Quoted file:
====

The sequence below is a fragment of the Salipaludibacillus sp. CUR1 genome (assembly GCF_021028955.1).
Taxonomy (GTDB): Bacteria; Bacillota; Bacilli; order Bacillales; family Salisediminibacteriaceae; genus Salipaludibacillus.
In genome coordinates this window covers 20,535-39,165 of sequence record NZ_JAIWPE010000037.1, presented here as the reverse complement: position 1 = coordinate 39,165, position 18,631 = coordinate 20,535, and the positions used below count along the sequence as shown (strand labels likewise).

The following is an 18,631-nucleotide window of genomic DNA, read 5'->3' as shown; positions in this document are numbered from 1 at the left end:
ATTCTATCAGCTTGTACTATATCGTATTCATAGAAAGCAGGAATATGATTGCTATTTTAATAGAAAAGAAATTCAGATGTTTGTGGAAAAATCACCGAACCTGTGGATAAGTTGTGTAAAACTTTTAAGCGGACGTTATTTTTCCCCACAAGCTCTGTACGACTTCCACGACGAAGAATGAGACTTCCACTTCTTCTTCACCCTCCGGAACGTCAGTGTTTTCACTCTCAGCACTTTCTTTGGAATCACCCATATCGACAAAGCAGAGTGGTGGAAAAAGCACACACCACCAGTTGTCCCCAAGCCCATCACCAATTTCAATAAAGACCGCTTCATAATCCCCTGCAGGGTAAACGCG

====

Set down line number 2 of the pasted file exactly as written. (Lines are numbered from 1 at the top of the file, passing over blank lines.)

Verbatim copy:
Taxonomy (GTDB): Bacteria; Bacillota; Bacilli; order Bacillales; family Salisediminibacteriaceae; genus Salipaludibacillus.